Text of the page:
Is it Helpful for Researchers to be “Moved” by Research?

By Edward Appleton and Aastha Tiku

Are the most meaningful, memorable moments for us as researchers when an emotional bond arises with our participants – we laugh with them, suppress a few tears maybe, hug….embrace mentally and physically?

Are the insights generated richer when the researcher “gives” as much as (s)he “takes”?

Or is this research madness, where we lose our ability to be objective, to be empirically balanced, think and see clearly because we’ve got too close?

For many quantitative researchers, this may seem an odd question – ever met a respondent yourself in a survey?

For quallies, especially those in social research, it’s an interesting issue: are we better researchers when we engage very closely with our subject matter?

Immersive qualitative research conducted by Happy Thinking People over the past 12 weeks into hip-hop sub-cultures and rapping in Mumbai has lead us suggest that the richest research results are often generated when the researcher gets more involved than the interview guide suggests or allows – when he or she goes off-track, creates multiple rapport relationships with participants, leading to an emotional openness that results in totally fascinating research findings.

It can go further: the research effectively changing the researcher – our lead researcher is now learning how to rap!

We’re presenting a short version of the findings at the Festival of New MR on February 4 –; we’ll also be reporting here with more details after the event with a follow-up blog.

In terms of methodological approach, here are some of the take-outs that we can share up-front on the pros (and a few cons) about “getting involved as a researcher”.

  1. Rich Immersions – Worth the Effort!

When we initially approached the rapping challenge, we knew that doing focus groups or IDIs wouldn’t get us far in understanding socio-cultural complexity. What we didn’t anticipate was how quite how intricate and varied all the languages, the slang, the rules codes of Indian sub-culture rap were – and that we would need to work very hard to get to a more understanding, “insider” position.

We changed our approach to involve visiting gigs, being part of the audience, listening to different rapping styles in our free time, asking to be introduced to rappers, trying to gain the confidence of accompanying the groups before and then after the concerts.

The output was fascinating – and humbling. Our discussion guide proved pretty flexible.

  1. Life is messy – great research designs allow for that.

Messy research forms (such as immersive ethnographies) that mimic life as closely as possible are potentially troublesome, time-consuming, frustrating at times, but they are immensely rewarding. And insights-rich.

To understand the young rappers in the suburbs of Mumbai we had to spend time gaining their trust, presenting ourselves as real people rather than “researchers.”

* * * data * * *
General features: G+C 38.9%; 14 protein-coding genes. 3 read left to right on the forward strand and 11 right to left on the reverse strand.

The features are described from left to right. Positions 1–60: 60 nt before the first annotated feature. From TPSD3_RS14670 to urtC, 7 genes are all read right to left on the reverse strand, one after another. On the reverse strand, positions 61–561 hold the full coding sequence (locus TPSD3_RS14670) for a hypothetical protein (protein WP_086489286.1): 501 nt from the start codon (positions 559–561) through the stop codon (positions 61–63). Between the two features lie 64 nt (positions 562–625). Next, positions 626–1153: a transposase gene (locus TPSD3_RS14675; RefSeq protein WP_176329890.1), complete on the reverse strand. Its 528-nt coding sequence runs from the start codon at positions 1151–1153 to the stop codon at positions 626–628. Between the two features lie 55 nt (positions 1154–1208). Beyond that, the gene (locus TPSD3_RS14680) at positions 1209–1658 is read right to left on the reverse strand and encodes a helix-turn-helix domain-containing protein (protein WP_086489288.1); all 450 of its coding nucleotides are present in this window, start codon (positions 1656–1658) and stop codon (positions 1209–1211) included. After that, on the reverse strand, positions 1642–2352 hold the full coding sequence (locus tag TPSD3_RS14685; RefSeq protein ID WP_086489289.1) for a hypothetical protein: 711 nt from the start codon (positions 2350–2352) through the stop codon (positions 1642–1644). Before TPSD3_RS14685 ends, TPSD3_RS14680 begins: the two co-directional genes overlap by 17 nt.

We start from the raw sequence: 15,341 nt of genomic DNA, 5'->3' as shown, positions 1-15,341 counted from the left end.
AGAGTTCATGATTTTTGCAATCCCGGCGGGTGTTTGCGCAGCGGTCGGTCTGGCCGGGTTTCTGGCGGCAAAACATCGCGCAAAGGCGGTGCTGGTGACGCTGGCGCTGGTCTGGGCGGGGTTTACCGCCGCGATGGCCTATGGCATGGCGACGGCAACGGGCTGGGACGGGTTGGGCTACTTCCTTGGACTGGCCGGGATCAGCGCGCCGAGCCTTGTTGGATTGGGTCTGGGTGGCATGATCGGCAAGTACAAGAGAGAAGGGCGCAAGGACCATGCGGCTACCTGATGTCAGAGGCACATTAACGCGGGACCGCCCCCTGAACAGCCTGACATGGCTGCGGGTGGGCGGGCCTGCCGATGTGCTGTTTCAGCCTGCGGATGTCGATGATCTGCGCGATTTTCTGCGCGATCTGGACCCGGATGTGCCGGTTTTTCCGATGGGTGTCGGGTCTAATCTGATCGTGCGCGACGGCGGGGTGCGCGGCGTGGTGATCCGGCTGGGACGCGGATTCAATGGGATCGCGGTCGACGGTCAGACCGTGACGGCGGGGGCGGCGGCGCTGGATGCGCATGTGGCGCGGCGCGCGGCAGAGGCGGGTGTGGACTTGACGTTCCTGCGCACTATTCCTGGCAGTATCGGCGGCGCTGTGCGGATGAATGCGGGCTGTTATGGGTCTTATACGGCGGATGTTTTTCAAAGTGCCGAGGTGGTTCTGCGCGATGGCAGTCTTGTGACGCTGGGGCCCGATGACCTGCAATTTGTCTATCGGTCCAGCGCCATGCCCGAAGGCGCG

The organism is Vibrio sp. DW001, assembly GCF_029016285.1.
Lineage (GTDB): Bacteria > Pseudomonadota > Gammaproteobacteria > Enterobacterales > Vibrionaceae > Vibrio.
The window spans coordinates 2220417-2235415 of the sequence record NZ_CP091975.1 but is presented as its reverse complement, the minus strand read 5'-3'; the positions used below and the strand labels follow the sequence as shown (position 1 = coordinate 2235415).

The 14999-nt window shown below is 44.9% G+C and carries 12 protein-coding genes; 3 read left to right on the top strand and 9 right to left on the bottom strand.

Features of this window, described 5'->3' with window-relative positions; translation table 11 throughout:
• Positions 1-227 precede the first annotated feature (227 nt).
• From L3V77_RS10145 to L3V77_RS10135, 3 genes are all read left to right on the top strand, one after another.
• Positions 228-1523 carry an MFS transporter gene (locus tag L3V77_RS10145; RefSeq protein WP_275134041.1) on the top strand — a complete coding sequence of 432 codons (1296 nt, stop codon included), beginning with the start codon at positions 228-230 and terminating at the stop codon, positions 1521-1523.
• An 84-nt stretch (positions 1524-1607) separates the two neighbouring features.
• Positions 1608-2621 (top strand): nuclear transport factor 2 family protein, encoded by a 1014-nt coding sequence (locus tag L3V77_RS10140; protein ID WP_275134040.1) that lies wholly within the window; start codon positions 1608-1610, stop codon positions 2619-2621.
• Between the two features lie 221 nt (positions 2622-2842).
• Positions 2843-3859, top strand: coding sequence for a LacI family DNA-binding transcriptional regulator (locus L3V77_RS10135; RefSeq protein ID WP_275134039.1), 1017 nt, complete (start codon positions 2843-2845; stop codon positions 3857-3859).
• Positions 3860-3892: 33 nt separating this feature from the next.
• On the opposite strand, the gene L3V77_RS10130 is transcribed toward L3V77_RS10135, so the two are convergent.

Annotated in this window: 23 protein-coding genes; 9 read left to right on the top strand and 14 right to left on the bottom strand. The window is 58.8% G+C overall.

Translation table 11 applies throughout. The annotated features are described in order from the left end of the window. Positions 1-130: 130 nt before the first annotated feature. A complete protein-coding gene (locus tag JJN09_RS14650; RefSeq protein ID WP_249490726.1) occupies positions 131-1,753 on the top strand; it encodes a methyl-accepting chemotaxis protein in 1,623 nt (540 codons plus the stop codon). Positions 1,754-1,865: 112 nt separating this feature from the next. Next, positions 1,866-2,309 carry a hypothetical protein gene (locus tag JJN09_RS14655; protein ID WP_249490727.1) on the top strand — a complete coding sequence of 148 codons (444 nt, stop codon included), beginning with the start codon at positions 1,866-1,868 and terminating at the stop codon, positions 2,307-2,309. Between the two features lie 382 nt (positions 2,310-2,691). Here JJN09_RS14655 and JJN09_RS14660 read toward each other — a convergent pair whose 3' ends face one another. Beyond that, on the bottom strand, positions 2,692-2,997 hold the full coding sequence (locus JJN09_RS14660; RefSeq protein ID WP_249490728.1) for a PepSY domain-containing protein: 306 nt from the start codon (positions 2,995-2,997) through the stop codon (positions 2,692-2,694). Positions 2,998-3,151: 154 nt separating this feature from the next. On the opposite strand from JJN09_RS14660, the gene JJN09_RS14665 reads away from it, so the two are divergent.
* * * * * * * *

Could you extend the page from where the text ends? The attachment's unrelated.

Their curiosity (and fear) about us was likely as high as ours about them.

We had to hang with them, slowly gain their trust to be party to their conversations, fears, insecurities.

This was time-consuming, certainly meandering, but indispensable for us to understand the nuances of the rapping stories we heard, the particular emotional mix of anger and hope characterising much of these rapping Indian sub-cultures.

Maybe the acceptance of non-linearity is culturally specific to India, or this particular task. We’d suggest that a lot of other research tasks would benefit from having more freedom to go with the flow when participants nudge you off-track, so to speak.

Which leads to the next point…..

  1. Stop Pretending you’re the Boss!

Much research is a relatively organised, one-way process: we wish to discover something from people. They play along – at worst it can be a sort of unspoken game, take the incentive (if there is one) and go home. Getting beyond the “mask” or the “presented narrative” is easier if you’re actually doing things with a participant – jamming with them, for example, understanding a few of the technicalities involved. This lead us to revealing details – for example, one rapper told us that his extremely impressive-looking rapper gold chain was actually borrowed from his Mum!

These are just a few of the learnings from our work with rappers in Mumbai – and how an immersive approach helped us. There are also downsides:

  • Getting lost in your personal fascination
  • Underestimating the amount of time needed
  • A diminished ability to compare and contrast

Coming back to the original question: is it beneficial for researchers to be “moved” by research? To get more closely involved, personally?

On balance, and in an ideal world independent of time and therefore cost constraints, we’d say: yes, with caveats.

It’s great to be moved by research – empathy is the beginning of understanding, and hopefully insights. If we can retain a sense of balance and perspective, stepping back when we need to before going close again, maybe we can achieve the ideal balance. Something to aspire towards.

Curious, as ever, as to others’ views.

Edward Appleton and Aastha Tiku, Happy Thinking People Berlin & Mumbai